of detection and law enforcement from following the money. We
and our law enforcement agencies, Customs and Excise, and also
with other partners across government, the Department of Works
and the Department of Pensions and Social Security, work together
in order to trace the money streams. It works. We have made some
real gains as a result of it but again it is very often intelligence
led and it is very skilled work that utilises a range of skills
and professional expertise.
716. I appreciate that the government has recruited
more officers to deal with this problem. It is my experience that
smuggling has reduced considerably since this government has taken
over but there is one issue that warehouse owners always raise
with me and that is that there are people involved in this illegal
trade, who set up their own companies. They issue the proper receipts
to shopkeepers, to warehouses, and the people who buy these goods
buy them in good faith. Then Customs go and seize those products.
Is there anything that can be done to have something on the label
somewhere, "This is just for export" or even a different
coloured bottle? That could make a tremendous difference because
then people will know that they are selling illegal goods in the
shop or in their warehouse if there is some form of distinction
for the product where we can assess it is for the export market.
(Mr Boateng) These are issues that your Committee
will wish to wrestle with and to consider no doubt in the course
of your deliberations. It is undoubtedly true, in relation to
tobacco, that fiscal marking has helped enormously. I have met
people in precisely the situation that you have described who
have welcomed fiscal marking in tobacco because it gave them that
sense of confidence and assurance that they were not unknowingly
trading in illicit goods. It helped us target those - this is
a London example - in the Caledonian Road who were openly selling
cigarettes. Now of course that, as a result of fiscal marking
and increased presence on the ground targeting this, has reduced
and reduced considerably. There are however wider issues about
cost compliance that you will want to consider and that we would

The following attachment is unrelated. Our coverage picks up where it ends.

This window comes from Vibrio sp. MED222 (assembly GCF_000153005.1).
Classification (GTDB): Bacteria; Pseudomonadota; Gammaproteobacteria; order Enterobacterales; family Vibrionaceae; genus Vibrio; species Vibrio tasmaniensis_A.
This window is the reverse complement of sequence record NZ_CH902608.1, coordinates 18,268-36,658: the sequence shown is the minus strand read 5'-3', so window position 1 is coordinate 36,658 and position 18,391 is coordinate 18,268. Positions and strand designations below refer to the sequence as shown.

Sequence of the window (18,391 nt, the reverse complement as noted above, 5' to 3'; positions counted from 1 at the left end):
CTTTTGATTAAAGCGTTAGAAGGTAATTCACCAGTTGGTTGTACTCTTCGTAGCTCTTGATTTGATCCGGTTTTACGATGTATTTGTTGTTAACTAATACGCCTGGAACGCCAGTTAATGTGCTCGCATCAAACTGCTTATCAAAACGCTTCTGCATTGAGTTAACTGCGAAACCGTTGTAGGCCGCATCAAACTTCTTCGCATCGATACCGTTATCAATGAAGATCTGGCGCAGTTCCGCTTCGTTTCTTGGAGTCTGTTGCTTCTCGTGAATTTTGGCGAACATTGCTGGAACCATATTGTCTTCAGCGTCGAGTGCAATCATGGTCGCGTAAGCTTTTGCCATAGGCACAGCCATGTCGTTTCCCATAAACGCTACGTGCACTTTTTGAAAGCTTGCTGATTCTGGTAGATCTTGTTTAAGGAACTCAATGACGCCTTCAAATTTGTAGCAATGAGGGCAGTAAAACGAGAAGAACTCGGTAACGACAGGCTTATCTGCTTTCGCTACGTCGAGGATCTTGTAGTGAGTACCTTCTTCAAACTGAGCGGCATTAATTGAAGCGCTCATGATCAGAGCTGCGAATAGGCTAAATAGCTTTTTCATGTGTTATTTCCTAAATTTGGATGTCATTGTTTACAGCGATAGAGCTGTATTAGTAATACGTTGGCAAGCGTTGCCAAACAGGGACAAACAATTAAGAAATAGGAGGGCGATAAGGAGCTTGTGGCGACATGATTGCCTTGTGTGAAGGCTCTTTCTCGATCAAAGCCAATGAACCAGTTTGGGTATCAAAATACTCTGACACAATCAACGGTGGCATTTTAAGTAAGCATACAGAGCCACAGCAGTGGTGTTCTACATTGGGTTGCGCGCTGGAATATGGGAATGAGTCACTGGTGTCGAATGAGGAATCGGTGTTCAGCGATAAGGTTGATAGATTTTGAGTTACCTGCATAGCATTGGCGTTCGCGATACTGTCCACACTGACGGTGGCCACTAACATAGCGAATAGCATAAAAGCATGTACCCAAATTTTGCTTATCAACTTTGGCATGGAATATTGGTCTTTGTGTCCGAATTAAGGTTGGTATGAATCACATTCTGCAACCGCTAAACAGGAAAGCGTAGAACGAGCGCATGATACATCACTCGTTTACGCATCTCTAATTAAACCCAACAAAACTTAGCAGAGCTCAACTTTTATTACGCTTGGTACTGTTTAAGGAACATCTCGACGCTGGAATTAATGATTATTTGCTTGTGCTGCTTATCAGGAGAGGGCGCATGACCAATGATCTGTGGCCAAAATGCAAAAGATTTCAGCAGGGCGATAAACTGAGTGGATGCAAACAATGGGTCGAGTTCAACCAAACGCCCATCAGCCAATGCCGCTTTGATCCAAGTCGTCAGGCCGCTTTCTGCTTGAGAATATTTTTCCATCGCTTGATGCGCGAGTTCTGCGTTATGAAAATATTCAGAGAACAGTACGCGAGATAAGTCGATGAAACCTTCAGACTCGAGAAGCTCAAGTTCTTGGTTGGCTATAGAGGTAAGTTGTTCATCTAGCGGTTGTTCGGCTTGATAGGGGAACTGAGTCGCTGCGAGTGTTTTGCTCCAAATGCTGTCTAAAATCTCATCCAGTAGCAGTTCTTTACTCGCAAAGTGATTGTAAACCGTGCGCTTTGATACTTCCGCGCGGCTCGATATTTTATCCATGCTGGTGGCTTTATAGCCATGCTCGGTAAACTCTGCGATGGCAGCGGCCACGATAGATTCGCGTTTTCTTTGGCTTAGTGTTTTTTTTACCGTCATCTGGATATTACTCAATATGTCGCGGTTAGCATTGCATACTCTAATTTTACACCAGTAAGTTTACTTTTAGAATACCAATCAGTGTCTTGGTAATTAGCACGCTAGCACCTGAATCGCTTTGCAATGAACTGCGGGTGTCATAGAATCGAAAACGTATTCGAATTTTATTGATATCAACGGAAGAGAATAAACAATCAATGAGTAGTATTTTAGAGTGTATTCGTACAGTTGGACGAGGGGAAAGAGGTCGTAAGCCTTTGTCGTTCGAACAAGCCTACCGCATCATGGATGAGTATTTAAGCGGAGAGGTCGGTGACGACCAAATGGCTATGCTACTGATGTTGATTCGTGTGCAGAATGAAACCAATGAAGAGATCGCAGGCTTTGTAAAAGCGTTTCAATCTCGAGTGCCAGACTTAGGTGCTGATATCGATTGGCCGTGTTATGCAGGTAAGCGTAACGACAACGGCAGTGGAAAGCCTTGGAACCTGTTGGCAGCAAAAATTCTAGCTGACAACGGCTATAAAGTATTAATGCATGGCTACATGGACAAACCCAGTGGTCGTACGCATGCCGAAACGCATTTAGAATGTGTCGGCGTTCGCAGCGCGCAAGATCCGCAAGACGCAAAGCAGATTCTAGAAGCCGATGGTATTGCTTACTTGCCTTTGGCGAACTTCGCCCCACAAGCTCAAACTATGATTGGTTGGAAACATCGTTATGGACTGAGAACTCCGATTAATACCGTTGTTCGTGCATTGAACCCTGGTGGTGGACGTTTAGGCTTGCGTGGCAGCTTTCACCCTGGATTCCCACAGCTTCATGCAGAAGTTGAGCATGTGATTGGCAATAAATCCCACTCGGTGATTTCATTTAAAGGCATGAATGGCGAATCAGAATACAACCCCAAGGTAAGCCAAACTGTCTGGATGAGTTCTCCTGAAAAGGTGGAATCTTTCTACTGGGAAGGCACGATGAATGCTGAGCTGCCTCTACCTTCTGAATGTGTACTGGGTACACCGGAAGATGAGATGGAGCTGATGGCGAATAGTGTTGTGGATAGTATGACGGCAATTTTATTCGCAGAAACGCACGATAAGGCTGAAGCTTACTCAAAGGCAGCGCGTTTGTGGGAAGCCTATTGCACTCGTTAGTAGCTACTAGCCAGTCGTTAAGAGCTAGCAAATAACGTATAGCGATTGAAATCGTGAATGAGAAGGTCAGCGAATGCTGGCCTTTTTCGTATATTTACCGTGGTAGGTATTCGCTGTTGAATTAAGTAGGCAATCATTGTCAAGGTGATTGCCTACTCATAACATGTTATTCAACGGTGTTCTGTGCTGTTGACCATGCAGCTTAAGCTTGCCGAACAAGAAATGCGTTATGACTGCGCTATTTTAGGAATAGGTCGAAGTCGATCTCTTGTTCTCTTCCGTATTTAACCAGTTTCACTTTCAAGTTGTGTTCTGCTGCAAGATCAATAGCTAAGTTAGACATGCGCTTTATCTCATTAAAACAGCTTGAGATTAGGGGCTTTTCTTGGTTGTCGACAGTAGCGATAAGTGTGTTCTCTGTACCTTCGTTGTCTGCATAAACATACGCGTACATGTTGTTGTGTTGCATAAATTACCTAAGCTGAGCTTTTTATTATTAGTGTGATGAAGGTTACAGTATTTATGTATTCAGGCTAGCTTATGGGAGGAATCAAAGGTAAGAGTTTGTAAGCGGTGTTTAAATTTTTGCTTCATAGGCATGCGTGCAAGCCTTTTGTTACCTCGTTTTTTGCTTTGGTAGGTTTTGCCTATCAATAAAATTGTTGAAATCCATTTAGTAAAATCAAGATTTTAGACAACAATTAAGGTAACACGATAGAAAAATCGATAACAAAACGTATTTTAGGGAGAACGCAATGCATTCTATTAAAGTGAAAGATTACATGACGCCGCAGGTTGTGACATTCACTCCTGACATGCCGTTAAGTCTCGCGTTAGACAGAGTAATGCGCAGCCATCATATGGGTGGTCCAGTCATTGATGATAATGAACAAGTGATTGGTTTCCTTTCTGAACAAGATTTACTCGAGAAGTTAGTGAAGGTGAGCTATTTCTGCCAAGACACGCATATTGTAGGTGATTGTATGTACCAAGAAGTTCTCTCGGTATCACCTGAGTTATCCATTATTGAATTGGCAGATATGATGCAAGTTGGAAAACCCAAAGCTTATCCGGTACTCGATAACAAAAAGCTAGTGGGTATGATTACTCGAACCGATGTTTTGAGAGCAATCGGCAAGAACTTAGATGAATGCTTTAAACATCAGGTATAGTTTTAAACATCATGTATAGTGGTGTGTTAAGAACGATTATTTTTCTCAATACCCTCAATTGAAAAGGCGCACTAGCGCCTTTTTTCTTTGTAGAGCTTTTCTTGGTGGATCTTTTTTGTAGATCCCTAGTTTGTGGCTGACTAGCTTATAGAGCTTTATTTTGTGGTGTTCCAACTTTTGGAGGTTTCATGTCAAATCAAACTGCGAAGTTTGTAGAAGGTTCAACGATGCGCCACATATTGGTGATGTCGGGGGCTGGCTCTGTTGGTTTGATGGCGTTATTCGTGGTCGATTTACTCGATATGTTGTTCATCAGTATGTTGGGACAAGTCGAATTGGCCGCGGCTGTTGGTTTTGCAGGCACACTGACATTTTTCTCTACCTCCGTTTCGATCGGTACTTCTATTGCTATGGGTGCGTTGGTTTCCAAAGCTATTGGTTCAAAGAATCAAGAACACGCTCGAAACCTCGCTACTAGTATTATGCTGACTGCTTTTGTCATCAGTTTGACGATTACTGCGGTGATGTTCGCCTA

have to consider before introducing fiscal marking in the spirits
world, for instance. Similarly, labelling for export only - and
Baroness Symons is perhaps in a better position than I am to comment
upon this - does have implications for our EU Article 29 obligations
in terms of quantitative restrictions on exports. It is not a
simple issue but you are absolutely right. It is important always
to seek, and our law enforcement officers do seek, the support
of the legitimate trade in their actions against smuggling.
717. Baroness, do you want to comment on that?
(Baroness Symons of Vernham Dean) I do not think I
am in a position to comment on that right at the moment.
718. As the Minister will be aware, the Climate
Change Levy does not include natural mineral water because it
does not have the correct substance to it. Also, there has to
be a direct association between the production to qualify for
the rebate which means, in the case of the whisky industry, it
inevitably involves maturing of the product but it does not qualify.
Does the government accept that the current operation of the Climate
Change Levy does disadvantage these industries and is a review
of the Climate Change Levy likely in the near future which will
further consider representations regarding these apparent anomalies?
(Mr Boateng) Administratively, we keep all taxes under
constant review and, where there are anomalies, we are obviously
prepared to receive representations in relation to them in order
that the Chancellor can make a judgment. What one would say about
the impact of the Integrated Pollution Prevention Control Directive
on flavoured mineral waters as against pure mineral waters is
that the Directive and the levy and the relationship between the
two, the use of the directive in order to determine who gets a
levy rebate, is targeted specifically on the issue of energy intensive
processes. While the extraction and bottling of pure water does
not fall within the IPPC, it is because it is not deemed to be
and on the face of it is not an energy intensive process. The
discounts were specifically designed to meet the needs of energy
intensive processes. This is a very technical issue and Richard
Summersgill should not hesitate to intervene if I begin to stray
off course, not least because it was a little before my time.
When the government was consulted on the construction of the Climate
Change Levy, it did invite alternative suggestions for eligibility
(Mr Summersgill) At the end of the day, the IPPC does
provide legal certainty, administrative simplicity and, all importantly,
compatibility with EU state aid requirements. It was not possible
to find any alternative to that. It does create some anomalies
and that is perhaps one of the most staring.
719. Would whisky maturation be considered in
the same way? It is not energy intensive.
(Mr Summersgill) I think so. Whisky maturation usually
happens away from most distilleries so it does not fall within
the IPPC. Some of you will probably have greater experience of
this than me but maturation warehouses, as I understand it, are
neither heated nor chilled, so I would not expect them to be intensive
users of energy.
33 See p 337. Back